- 2 tbsp balsamic vinegar
- 1 tbsp vegetable oil ((or other neutral flavoured oil))
- 1/4 tsp black pepper
- 16 flat metal skewers (, 25 – 30cm / 10 – 12″ (Note 3))
- Olive oil (, for drizzling and cooking)
- Finely chopped parsley (, garnish (optional))
- Cut the beef into 3.25cm / 1.3″ wide cubes.
- Mix Marinade in a bowl. Add beef. Marinate for 1 – 24 hours, minimum 20 minutes.
- Cut capsicum and onion into 3.25cm / 1.3″ wide squares.
Thread beef (reserve Marinade), vegetables and mushrooms on each skewer. I use 2 pieces of vegetables between each piece of beef. Thread loosely – don’t smush together tightly (helps even cooking).
Brush kebabs lightly with Reserved Marinade (including vegetables), then drizzle with olive oil.
Heat BBQ or large skillet over high heat. Add 1 tbsp oil, then when smoking, cook kebabs in batches for 2 minutes on each side until slightly charred (4 sides = 8 minutes in total), basting with Reserved Marinade as you go.
Transfer to plate, cover loosely with foil and rest for 3 minutes before serving. Garnish with parsley if desired. See note for pictured Pink Dipping Sauce.
1. Tri tips and sirloin steak tips are the pointy ends of rump and sirloin respectively. They are ideal for kebabs because they have great beef flavour, hold up well in a cube shape, are juicy cuts and are more economical than expensive steak cuts that I reserve for cooking as steaks.
In Australia, Tri Tips is part of the Curious Cuts economical range sold at Harris Farms – described as the best part of the rump, and I agree!
Sirloin steak tips are not sold in Australia, except by special order at butchers. The sirloin tips are kept attached for roasts. They are more common in the States – sometimes labelled as “flap meat”.
Alternative cuts: Use any other quick grilling cut of beef EXCEPT those that need to be sliced thinly against the grain to be tender to the bite (eg skirt, flank). Rump, sirloin/porterhouse/New York strip (same thing), economical fillets etc. Buy it in a block so you can cut big cubes.
2. Don’t worry, it won’t taste Asiany. Soy sauce is a brilliant brine to tenderise meat. Use all purpose or light soy sauce. Do not use dark or sweet soy sauce.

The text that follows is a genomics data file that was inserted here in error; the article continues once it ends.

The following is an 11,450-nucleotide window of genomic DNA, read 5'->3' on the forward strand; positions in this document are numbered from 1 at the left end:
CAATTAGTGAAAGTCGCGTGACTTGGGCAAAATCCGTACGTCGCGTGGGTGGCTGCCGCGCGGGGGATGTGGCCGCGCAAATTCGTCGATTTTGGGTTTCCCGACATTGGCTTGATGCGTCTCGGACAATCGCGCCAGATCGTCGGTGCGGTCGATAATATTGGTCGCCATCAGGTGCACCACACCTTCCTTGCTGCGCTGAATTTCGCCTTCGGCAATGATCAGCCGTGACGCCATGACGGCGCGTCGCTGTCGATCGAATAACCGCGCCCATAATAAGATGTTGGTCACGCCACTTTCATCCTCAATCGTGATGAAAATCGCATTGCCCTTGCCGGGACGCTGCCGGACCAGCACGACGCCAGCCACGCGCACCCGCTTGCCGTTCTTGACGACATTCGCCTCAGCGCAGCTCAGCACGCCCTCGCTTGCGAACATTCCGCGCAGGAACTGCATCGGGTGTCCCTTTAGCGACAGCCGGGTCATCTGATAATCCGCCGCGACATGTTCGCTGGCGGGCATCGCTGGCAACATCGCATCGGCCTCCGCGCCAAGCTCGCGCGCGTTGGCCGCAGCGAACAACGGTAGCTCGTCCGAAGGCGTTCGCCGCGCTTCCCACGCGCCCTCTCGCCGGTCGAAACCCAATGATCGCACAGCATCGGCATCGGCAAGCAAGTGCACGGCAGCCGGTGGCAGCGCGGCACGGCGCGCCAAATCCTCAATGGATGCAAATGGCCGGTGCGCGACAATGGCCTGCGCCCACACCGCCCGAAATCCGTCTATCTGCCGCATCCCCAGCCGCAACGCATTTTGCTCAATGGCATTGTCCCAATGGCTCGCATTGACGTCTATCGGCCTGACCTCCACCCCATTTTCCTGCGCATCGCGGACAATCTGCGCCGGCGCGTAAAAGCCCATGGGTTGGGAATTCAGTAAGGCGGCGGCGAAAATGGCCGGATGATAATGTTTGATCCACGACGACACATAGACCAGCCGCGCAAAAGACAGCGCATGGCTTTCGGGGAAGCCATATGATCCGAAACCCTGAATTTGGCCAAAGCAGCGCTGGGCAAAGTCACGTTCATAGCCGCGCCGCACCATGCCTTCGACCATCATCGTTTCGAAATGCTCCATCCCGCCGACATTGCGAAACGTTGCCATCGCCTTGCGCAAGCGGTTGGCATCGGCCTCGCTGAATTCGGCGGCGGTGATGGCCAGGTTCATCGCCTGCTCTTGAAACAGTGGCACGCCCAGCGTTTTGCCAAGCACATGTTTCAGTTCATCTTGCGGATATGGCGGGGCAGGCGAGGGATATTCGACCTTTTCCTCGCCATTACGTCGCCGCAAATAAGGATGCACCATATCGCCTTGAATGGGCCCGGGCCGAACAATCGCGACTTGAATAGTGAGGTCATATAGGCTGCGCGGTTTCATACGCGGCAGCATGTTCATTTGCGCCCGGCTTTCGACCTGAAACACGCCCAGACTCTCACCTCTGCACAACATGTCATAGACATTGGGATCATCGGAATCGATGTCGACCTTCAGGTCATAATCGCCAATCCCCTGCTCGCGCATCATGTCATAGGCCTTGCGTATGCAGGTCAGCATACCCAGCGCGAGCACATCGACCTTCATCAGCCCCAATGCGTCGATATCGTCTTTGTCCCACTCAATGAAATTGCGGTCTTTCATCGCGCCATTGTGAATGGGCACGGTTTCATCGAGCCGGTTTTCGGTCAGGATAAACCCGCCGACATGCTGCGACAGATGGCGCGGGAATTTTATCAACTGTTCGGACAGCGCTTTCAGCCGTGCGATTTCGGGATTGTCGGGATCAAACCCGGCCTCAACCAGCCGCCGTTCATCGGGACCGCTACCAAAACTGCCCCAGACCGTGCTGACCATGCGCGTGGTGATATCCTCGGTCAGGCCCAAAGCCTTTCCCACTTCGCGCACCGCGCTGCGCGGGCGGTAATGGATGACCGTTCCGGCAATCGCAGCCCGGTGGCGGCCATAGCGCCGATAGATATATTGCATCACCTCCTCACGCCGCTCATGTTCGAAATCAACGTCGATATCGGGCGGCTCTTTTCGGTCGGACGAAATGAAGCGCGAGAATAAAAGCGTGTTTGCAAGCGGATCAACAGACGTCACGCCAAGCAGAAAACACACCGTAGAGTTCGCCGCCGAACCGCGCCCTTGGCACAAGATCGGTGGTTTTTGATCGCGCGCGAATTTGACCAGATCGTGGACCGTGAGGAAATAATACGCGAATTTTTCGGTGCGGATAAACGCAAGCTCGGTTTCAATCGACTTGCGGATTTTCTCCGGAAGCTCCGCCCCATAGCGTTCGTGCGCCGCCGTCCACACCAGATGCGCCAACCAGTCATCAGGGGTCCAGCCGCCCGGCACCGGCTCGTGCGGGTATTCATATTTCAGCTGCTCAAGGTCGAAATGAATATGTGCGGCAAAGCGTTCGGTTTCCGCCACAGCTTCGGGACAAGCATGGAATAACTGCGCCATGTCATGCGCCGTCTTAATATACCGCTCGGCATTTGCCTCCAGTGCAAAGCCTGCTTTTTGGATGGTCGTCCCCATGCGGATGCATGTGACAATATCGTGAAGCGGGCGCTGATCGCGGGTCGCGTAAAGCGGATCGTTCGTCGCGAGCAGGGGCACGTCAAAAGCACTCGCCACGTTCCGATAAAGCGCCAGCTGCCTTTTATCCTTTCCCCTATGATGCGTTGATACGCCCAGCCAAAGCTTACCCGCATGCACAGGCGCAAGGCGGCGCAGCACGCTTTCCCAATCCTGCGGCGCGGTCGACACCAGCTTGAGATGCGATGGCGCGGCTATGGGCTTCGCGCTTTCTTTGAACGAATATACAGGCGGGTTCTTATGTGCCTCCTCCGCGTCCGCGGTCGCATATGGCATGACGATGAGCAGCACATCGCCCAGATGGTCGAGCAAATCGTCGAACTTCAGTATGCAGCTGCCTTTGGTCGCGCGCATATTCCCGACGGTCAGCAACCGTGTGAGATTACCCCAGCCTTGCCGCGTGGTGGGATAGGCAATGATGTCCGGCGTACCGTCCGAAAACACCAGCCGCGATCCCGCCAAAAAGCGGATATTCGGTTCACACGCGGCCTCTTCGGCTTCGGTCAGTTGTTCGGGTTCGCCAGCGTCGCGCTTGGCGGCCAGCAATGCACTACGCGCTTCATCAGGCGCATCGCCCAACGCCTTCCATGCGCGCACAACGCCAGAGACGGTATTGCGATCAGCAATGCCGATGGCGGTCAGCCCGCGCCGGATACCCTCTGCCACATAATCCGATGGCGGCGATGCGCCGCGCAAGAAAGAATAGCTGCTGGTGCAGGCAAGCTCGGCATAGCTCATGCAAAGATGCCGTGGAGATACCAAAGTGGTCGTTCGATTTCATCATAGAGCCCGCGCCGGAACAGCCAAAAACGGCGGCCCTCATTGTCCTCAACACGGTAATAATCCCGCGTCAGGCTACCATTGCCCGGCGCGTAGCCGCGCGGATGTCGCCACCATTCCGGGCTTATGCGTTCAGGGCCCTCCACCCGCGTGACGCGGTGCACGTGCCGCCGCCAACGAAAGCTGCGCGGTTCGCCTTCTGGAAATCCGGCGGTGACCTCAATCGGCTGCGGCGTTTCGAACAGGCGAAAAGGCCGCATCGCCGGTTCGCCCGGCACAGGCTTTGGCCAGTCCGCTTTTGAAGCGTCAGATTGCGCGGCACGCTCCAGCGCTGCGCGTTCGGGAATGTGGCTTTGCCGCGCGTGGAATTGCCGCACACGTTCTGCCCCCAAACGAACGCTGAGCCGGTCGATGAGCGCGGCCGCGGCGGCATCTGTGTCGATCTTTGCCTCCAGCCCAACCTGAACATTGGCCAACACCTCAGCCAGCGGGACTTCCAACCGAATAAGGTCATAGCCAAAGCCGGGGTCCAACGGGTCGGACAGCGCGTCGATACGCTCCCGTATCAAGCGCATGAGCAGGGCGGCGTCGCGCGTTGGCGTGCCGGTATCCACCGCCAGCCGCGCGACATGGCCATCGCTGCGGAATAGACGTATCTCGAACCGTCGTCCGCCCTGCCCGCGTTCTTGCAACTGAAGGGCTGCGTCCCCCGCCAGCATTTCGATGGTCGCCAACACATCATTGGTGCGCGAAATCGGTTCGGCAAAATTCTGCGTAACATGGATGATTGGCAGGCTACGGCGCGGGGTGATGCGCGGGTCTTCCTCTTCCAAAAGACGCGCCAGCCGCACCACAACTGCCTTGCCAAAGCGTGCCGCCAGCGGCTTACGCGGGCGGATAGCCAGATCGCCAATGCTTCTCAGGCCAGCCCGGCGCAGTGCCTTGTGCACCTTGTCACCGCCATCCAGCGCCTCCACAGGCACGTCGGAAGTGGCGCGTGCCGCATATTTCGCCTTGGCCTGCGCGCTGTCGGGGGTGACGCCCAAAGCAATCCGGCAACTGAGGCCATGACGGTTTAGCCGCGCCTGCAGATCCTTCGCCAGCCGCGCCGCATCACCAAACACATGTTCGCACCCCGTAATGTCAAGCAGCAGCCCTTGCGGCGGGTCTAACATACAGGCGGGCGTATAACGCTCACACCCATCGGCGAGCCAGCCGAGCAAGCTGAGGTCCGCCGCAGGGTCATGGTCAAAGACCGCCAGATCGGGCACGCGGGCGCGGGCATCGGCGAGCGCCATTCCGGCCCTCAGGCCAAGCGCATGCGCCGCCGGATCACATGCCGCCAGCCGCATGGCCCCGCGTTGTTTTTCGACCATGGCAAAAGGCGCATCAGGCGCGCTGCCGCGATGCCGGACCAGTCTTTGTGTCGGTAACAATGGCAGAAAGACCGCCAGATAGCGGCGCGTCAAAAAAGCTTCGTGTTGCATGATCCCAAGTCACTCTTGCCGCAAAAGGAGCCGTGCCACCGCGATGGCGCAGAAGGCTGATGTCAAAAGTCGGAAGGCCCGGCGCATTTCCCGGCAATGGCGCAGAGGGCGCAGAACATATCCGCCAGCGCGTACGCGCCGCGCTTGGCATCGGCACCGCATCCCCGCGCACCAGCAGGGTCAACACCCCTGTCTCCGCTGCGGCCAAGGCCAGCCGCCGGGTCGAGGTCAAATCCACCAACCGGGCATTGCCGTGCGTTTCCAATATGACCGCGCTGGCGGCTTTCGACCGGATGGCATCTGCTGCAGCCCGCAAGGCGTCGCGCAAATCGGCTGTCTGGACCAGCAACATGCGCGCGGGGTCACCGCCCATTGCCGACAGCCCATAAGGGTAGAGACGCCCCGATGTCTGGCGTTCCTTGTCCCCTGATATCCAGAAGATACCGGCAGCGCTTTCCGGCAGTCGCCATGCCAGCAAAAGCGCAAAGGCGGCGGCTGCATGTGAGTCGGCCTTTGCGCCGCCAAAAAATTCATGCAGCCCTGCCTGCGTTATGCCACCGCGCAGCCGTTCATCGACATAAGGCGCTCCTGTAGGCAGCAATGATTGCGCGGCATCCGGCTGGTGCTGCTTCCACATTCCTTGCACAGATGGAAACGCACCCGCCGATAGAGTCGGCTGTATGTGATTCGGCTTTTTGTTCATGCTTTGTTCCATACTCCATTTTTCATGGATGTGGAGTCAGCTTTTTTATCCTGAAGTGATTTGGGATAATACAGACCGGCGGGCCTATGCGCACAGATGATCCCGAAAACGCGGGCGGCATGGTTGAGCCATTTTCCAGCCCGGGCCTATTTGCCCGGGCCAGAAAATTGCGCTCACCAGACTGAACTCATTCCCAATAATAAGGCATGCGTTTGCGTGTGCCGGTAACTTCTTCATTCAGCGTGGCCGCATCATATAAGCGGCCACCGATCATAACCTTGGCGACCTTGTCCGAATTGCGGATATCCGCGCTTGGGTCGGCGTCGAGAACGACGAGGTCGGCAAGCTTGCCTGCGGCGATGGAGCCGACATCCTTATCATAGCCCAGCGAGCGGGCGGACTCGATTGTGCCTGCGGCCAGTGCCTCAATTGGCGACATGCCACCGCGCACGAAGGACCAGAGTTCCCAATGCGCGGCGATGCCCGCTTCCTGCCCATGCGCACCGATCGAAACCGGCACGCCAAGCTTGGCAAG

3. If using bamboo skewers and cooking on the grill, soak in water for 30 minutes before using and use 2 skewers per kebab, side by side about 1cm apart, so the meat doesn’t spin when you turn them (which is what happens if you use 1 skewer).
4. Pink Steak Sauce pictured in top photo is kind of like Yum Yum Sauce which is the sauce served at Japanese steakhouses in the States. The Kabobs are so juicy, it really isn’t required, but I know some people are big fans of Sauce! I used: 1/3 cup mayo, about 1 tbsp ketchup, dash of tabasco (or hot sauce) to taste, 2 – 3 tbsp milk (or water), 1/2 garlic clove minced, pinch of sugar. Mix, thin with milk as desired, and set aside for 10 minutes.
5. Nutrition per skewer.
LIFE OF DOZER
Headed down south of Sydney to a country cabin on the weekend. Dozer spent the entire time gazing (like below) and grazing (on wallaby poo and all other manner of animal droppings littered all over the property ).
He managed to wiggle out of his collar once* and took off after something he heard rustling in the bushes. His pursuit led him to a tight shrub in which he got stuck, so I managed to catch up to him and had to literally haul him out by grabbing his tail, then his butt fur, then eventually grabbing his collar. He got in so much trouble!!!
* For those playing catch up: Dozer busted his knee a couple of months ago and had to undergo surgery. We’re 8 weeks into a 12 – 16 week post op recovery period, and he thinks he is 100% healed.